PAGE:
Mannen med kulorna (Man with All the Marbles) by Hans Montelius has brothers shooting marbles to win control their late father's business empire. Souvenirs by Andy Pearson has a serial-womanizing, underwear-collecting sensitive-artist guy trying to win over a new woman in his life, despite the interference of his flamboyantly transvestite gay roommate. He wins his Leia, dressed as C3P0. Takeo by Omar Samad is a western taking place in a ranch house, when a violent Japanese man comes calling at a U.S. serviceman's California horse farm.

Back to Thai indies with La Lampadina by Thai Pradithkesorn (ไท ประดิษฐ์ เกสร), a symbolic tale of a brother and sister fighting to help out their elderly mother or grandmother, but both eventually drop the tasks they take on, leaving the old lady helpless. Then she needs to change a lightbulb, and it could be a commercial for Sylvania.

I honestly don't remember much about Zwischen Licht und Schatten (Fading Away) by Fabian Giessler, which is about an elderly couple and, ironically in my case, seems to be losing her memory. Sorry!

Song of the River by Krissada Tipchaimeta (กฤษฎา ทิพ ชัยเมธา) is a heartfelt social drama in the style of MC Chatrichalerm Yukol, set in a Uttaradit reservoir national park, where a former native son has returned home as a stern park ranger, tasked with turfing his old friends and family out of their traditional fishing grounds. The drunken boatman friend gave the audience a few laughs.

The Hirosaki Players by Jeff Sousa stars Eijiro Ozaki and Ikkô Furuya as a Japanese playwright and his washed-up samurai actor father in a battle of wills over a stage play making its Broadway debut.

There were two more entries in Shorts II, D'entre les morts (Among the Dead) by Alain Basso and Amexica by Ron Krauss, but I ducked out in order to catch some of the animated shorts being put in the Sidebar screen, in the corridor to the stairs on the third-floor landing of the gallery.


The Sidebar, where I saw Rosencrantz and Guildenstern are Undead, was also showing several features on Saturday and on Sunday repeats of the Shorts programs, so had I hung out I could have seen those last two Shorts II entries. But I felt my brain was full and needed emptying.

And so it continues.

Australian animator Peter Allen (PDF) was in attendance. His day job is a programmer for a big screen in Melbourne's Federation Square, and he was given the time off to come to Bangkok to look for things to show on that big screen. He had two shorts, each very different in style. One was Flip, a enjoyably gore-filled Itchy and Scratchy-styled flip-book animation about a pair of men in a lightsaber duel. One man is sliced in half and the police are dispatched. Guts, puking, an eye put out. I loved it. Next was The Cockerel's Egg, a CG-animated bit that's based on a true story.

I was fading by then. Not enough sleep. Sorry animators! I was too comfortable with my floor and pillows, and apparently in need of shuteye. So the rest of the animation program is a blur of crazy sound and colorful light, and likely, my snoring. Sorry audience!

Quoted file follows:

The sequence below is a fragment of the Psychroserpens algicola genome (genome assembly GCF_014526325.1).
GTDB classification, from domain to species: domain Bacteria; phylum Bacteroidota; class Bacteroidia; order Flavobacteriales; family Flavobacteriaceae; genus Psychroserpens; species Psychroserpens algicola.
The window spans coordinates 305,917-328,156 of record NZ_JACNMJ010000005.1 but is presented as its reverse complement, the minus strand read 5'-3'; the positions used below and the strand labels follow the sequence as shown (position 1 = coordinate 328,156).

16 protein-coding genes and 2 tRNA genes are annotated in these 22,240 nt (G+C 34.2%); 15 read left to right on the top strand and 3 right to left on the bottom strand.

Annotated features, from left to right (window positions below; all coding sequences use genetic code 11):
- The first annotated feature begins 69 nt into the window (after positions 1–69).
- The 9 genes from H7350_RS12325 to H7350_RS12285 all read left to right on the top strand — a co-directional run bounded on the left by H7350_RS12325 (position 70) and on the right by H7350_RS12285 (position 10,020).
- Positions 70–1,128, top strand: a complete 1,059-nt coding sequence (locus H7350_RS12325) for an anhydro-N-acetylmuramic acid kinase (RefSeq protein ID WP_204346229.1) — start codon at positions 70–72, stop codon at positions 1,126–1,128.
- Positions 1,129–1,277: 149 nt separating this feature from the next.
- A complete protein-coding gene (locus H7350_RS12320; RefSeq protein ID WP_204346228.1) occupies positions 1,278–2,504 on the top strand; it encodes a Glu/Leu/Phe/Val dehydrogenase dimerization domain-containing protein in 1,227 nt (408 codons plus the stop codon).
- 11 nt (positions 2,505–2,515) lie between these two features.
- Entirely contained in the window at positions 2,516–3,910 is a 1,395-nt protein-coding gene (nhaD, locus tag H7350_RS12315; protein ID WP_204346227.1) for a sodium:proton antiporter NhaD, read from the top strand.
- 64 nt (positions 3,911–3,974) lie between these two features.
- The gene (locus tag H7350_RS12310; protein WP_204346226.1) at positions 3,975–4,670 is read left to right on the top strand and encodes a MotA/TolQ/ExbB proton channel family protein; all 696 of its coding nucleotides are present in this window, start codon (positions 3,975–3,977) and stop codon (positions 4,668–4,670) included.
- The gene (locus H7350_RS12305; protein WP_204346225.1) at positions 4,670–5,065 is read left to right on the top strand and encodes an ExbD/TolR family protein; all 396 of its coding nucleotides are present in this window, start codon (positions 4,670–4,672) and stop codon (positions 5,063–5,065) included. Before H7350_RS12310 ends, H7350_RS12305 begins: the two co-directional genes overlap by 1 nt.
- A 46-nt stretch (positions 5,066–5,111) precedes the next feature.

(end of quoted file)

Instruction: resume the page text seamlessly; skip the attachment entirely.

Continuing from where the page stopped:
But I awoke partway through Mu -emptiness by Ria Ama, a tale of Buddhist mindfulness. Allen says he found it beautiful and is interested in showing it on his big screen in Melbourne.

Much to my fatigued brain's relief, the next program was starting: Very Short Movies. These are real short films, all under 10 minutes and packed into a block of around 90 minutes, a welcome contrast from the earlier "Shorts" that had often approached medium length and were packaged into marathon 3-hour blocks.

First up was Eulogy by Ben Claremont, which reminded me of Hitchcock's The Birds. It's a 7-minute photo montage of elderly man stirring up pigeons in a park and is meant to tell a "whole life's story ... in just a few seconds." Broken by Christian Doran is one of those Memento style thrillers, jam-packed into 7 minutes of broken glass, gut-stabbing glory and heartbreak.

Backward and forward again. Case Closed by Kevin Stocklin is about a mother whose son is missing and a pair of comical cops out of Car 54 Where Are You? keep bringing strange kids to her door. Dental Breakdown by Ian Power is a 6-minute Rocky Horror-style musical, set in a dental school. Door to Door by Ida Akesson follows a Jehovah's Witnesses novice on her rounds, supervised by an elder. The Package by Oliver Waghorn is another Memento-style thriller, aided by a videotape. Das Paket (The Package) by Marco Gadge has a pair of men in a Lada car with a bass fiddle tied to the roof in a snowbound landscape, arguing as they stop at a construction roadblock. What's in the package? Just wait and see.

Father Returning Home by Imaad Shah is a 4.75-minute photo montage set to a poem. It channels Slumdog Millionaire as dad arrives home on a Mumbai train. The young dreadlocked Shah is also a musician and actor, and he came to Bangkok to support his film.